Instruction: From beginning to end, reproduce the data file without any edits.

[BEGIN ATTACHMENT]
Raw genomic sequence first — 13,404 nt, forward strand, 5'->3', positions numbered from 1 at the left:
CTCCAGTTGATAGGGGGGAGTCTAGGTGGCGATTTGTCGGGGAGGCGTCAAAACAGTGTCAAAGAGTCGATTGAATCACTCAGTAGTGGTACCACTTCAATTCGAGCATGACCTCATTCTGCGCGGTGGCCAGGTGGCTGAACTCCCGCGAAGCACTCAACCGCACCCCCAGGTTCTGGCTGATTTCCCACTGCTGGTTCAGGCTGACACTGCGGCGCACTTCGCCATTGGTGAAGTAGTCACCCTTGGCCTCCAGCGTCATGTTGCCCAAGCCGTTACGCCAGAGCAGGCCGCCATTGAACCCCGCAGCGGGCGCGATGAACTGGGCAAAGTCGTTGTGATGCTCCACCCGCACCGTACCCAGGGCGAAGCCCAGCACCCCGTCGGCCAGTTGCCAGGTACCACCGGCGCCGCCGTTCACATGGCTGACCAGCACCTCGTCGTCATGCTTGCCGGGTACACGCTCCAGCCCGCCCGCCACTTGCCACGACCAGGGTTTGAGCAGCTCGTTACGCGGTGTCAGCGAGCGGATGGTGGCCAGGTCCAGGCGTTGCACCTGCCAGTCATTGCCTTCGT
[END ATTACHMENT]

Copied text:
Raw genomic sequence first — 13,404 nt, forward strand, 5'->3', positions numbered from 1 at the left:
CTCCAGTTGATAGGGGGGAGTCTAGGTGGCGATTTGTCGGGGAGGCGTCAAAACAGTGTCAAAGAGTCGATTGAATCACTCAGTAGTGGTACCACTTCAATTCGAGCATGACCTCATTCTGCGCGGTGGCCAGGTGGCTGAACTCCCGCGAAGCACTCAACCGCACCCCCAGGTTCTGGCTGATTTCCCACTGCTGGTTCAGGCTGACACTGCGGCGCACTTCGCCATTGGTGAAGTAGTCACCCTTGGCCTCCAGCGTCATGTTGCCCAAGCCGTTACGCCAGAGCAGGCCGCCATTGAACCCCGCAGCGGGCGCGATGAACTGGGCAAAGTCGTTGTGATGCTCCACCCGCACCGTACCCAGGGCGAAGCCCAGCACCCCGTCGGCCAGTTGCCAGGTACCACCGGCGCCGCCGTTCACATGGCTGACCAGCACCTCGTCGTCATGCTTGCCGGGTACACGCTCCAGCCCGCCCGCCACTTGCCACGACCAGGGTTTGAGCAGCTCGTTACGCGGTGTCAGCGAGCGGATGGTGGCCAGGTCCAGGCGTTGCACCTGCCAGTCATTGCCTTCGT